North Korea Floods Threaten Country’s Main Nuclear Facility

The flooding exposed how vulnerable the nuclear systems are to extreme weather events.
Junhyup Kwon
Seoul, KR
North Korea Floods Nuclear Facility
Pedestrians shelter beneath umbrellas as they walk through a rain shower on Mirae Scientists street in Pyongyang on August 5, 2020. Photo by KIM Won Jin / AFP

The heart of North Korea’s nuclear program may have been damaged by recent significant flooding from heavy rain, a U.S. based think-tank said on Wednesday.

38 North, a U.S.-based North Korea analysis website, claimed “the flooding exposed how vulnerable the nuclear reactors’ cooling systems are to extreme weather events,” by showing a view of the Yongbyon Nuclear Scientific Research Center through satellite images.


The North Korea-monitoring website assumed that their pumps and power systems could potentially have been damaged, and piping systems that draw water from the river also could have been clogged due to the flooding, “perhaps the worst in the past several years”.

The nuclear center, a facility about 62 miles north of North Korea’s capital Pyongyang has been called the crown jewel of North Korea’s nuclear program. The center reportedly comprised nearly 400 nuclear-related buildings. At the heart of its nuclear program, there’s the 5 MWe reactor, presumably for the production of weapons grade plutonium and a facility to produce highly enriched uranium (HEU) used to make atomic bombs.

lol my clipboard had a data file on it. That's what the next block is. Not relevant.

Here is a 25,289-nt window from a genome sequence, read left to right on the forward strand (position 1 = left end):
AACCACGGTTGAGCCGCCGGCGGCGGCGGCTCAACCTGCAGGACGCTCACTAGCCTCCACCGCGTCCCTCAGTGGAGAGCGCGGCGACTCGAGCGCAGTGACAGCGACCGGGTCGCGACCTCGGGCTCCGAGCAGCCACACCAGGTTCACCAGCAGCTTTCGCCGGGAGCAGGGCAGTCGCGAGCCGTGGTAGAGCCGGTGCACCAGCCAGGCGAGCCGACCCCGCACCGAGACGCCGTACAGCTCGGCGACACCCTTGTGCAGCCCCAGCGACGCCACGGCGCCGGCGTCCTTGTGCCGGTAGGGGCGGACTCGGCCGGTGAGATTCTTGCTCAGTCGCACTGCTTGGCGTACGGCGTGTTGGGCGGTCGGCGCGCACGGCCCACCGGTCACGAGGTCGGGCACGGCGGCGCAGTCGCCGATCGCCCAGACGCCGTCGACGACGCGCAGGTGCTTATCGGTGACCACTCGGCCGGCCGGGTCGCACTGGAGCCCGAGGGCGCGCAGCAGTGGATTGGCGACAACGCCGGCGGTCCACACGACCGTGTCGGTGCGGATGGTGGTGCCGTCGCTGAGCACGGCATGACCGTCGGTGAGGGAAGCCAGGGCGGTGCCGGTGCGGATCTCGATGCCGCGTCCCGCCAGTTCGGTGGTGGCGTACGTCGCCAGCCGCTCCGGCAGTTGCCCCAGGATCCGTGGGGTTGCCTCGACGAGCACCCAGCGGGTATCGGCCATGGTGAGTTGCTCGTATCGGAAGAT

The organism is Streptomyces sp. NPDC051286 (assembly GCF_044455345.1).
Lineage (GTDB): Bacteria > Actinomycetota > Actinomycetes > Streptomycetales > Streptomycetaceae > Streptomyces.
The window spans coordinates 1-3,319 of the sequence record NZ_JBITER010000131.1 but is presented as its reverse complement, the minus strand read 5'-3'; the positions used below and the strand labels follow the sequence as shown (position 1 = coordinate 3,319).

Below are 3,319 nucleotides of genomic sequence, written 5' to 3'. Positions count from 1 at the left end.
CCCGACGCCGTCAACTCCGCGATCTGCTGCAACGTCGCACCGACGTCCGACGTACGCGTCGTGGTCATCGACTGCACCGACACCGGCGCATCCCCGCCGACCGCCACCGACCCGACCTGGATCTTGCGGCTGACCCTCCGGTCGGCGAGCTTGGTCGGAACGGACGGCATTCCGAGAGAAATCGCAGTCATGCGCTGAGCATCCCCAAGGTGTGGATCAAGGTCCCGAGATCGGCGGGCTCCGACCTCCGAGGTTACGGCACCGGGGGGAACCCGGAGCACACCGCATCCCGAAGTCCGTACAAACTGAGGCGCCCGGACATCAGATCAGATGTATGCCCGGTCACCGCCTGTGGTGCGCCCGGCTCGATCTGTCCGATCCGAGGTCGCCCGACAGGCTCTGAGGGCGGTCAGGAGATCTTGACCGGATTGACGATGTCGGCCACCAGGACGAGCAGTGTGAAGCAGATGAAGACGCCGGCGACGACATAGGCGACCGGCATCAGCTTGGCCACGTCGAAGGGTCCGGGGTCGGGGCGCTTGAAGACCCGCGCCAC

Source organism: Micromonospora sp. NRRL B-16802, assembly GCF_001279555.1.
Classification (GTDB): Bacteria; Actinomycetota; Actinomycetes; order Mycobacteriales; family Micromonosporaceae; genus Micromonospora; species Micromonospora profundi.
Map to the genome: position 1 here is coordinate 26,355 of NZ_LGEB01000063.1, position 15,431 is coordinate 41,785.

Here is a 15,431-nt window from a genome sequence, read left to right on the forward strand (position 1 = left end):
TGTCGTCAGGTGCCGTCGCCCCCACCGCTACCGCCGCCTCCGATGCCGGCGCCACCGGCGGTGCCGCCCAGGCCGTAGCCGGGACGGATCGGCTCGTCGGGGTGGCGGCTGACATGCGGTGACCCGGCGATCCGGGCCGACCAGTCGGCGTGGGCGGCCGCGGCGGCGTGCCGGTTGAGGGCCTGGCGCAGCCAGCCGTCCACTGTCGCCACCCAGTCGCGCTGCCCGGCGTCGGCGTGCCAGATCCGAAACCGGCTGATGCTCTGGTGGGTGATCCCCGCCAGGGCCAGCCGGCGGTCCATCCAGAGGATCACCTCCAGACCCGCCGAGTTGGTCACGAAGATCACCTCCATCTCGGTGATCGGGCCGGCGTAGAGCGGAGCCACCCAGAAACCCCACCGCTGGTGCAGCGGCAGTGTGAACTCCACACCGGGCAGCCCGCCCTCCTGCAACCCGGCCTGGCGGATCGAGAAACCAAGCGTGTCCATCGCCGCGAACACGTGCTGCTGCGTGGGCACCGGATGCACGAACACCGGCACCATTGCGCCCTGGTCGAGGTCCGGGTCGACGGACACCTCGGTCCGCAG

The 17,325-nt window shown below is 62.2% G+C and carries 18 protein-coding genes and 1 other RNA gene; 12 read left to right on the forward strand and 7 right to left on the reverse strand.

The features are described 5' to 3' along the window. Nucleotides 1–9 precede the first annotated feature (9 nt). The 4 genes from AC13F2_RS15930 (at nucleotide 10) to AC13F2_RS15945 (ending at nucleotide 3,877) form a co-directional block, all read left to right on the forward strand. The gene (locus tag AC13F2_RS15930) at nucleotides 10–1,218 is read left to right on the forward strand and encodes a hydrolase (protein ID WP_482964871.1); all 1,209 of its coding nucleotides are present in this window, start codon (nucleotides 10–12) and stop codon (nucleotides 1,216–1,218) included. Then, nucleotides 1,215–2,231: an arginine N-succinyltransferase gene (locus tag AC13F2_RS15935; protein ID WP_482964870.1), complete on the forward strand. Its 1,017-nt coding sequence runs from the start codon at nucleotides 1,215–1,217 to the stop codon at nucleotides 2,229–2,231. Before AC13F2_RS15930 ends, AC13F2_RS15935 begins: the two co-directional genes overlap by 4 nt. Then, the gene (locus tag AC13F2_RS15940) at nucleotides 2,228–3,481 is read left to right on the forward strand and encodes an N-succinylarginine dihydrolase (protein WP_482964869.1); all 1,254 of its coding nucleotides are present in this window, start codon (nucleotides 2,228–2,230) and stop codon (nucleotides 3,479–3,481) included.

“The August 6 imagery, when compared to imagery from July 22, shows a dramatic rise in the water level of the Kuryong River that flows alongside the Yongbyon complex,” the think-tank reported. “The water had reached the two pump houses that service the reactors and completely submerged their respective bases. The overfall dam was also fully underwater.”

The key facility such as the Uranium Enrichment Plant (UEP) seems not to be affected. 38 North said that “partial coverage from August 8 and 11 shows the waters have retreated, suggesting that the major facilities within the complex, such as the UEP, have been spared.”


South Korea’s Ministry of National Defense hasn’t commented on the report, but said it is always monitoring actions about nuclear missiles and maintaining close cooperation with the U.S. government.

In the first week of August, North Korea got more than 33 inches of rain, almost as much as the typical annual amount of 37 inches.

North Korean leader Kim Jong Un visited some parts of North Hwanghae Province where rains flooded hundreds of houses and rice fields last week, according to the state-run Korean Central News Agency (KCNA).

This marks the second time that Kim has visited flood-stricken areas since he became the leader of the country in 2011, following the inspection of North Hamgyong Province hit by a flood in 2015.

The Korean peninsula has been struck by one of the longest rainy spells in recent history. Heavy rains have killed more than 35 people in the South. The rainy season has continued for 51 days as of today, which is the longest in history according to the Korea Forest Service.

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